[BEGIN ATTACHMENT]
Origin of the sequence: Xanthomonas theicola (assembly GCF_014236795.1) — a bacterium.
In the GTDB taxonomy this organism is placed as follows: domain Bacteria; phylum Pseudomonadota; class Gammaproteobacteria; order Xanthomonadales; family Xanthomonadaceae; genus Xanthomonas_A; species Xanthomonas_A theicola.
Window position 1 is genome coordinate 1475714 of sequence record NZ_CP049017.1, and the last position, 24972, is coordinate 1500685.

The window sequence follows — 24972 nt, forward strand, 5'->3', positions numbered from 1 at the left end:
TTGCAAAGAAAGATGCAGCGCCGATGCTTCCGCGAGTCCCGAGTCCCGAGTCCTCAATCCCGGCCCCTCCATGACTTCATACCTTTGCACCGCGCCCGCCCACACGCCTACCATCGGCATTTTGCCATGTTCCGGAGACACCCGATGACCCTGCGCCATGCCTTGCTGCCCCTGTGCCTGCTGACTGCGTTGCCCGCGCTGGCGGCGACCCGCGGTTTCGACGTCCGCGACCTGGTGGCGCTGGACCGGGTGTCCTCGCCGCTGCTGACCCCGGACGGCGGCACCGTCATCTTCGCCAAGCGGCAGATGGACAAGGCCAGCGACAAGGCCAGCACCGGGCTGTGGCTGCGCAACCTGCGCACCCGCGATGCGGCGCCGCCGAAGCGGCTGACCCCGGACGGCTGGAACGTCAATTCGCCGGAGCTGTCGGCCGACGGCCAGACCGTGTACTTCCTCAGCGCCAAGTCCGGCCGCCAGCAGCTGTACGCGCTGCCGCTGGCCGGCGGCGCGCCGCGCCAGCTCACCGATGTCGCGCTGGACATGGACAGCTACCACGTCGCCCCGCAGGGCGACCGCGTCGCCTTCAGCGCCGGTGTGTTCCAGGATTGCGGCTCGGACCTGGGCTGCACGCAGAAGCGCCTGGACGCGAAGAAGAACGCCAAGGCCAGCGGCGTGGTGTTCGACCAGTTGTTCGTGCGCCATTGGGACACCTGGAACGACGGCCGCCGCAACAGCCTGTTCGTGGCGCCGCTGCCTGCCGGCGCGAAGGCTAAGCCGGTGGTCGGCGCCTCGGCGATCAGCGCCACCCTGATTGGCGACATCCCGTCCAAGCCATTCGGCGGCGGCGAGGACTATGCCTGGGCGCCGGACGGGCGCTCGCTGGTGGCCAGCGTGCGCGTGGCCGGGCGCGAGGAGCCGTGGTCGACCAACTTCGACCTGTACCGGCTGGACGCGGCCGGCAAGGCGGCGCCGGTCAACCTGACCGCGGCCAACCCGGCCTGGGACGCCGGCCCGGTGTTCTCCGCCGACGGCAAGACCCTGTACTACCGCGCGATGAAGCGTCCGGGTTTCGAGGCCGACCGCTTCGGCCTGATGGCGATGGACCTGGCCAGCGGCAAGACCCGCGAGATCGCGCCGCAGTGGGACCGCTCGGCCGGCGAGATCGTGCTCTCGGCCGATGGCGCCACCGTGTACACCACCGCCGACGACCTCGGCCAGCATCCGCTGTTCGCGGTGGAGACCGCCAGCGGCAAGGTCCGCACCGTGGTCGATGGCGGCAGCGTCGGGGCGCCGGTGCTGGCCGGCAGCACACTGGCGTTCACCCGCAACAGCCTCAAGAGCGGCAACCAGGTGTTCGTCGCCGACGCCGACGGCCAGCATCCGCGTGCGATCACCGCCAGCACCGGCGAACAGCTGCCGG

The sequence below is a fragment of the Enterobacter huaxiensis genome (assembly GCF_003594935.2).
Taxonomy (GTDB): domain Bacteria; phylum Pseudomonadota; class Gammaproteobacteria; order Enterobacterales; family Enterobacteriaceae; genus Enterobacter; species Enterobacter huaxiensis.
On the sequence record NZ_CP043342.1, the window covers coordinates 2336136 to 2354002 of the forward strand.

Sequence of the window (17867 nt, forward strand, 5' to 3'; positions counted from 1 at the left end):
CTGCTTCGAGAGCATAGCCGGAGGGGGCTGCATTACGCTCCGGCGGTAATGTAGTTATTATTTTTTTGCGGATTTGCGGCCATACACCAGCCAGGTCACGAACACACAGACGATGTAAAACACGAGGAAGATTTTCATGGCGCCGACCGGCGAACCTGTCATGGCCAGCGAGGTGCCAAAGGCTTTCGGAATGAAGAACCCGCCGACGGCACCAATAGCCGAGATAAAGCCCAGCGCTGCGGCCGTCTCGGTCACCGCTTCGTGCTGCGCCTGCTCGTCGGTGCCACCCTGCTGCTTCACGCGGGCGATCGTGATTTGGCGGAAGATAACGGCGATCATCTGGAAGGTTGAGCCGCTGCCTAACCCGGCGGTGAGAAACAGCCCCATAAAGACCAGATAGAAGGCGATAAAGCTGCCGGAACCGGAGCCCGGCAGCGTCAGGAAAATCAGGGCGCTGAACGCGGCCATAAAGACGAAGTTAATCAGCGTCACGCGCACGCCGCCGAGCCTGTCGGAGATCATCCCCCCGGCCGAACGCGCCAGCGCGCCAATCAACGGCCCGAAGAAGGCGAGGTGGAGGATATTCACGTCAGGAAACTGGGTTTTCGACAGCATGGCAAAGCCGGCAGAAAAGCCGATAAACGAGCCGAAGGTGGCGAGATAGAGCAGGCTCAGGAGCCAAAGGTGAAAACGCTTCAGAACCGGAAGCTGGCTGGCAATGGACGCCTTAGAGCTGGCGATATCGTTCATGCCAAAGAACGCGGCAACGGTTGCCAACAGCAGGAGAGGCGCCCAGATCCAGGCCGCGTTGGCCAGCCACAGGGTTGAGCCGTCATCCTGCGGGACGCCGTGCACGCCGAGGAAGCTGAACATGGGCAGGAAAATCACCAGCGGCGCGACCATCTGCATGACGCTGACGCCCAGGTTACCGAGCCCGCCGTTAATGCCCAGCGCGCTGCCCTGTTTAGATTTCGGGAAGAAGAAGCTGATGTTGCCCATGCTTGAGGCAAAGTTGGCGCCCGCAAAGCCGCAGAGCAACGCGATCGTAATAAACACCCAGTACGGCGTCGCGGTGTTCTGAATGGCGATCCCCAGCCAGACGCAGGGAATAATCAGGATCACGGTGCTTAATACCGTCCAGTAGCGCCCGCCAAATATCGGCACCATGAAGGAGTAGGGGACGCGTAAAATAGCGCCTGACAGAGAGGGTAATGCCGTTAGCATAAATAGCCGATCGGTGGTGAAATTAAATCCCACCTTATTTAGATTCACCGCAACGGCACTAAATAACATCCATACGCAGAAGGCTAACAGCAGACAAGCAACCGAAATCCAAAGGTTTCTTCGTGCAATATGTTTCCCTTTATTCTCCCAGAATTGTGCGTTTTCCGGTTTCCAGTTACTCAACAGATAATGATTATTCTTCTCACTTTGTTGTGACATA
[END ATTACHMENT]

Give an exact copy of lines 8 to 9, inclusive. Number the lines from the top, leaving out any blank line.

On the sequence record NZ_CP043342.1, the window covers coordinates 2336136 to 2354002 of the forward strand.

Sequence of the window (17867 nt, forward strand, 5' to 3'; positions counted from 1 at the left end):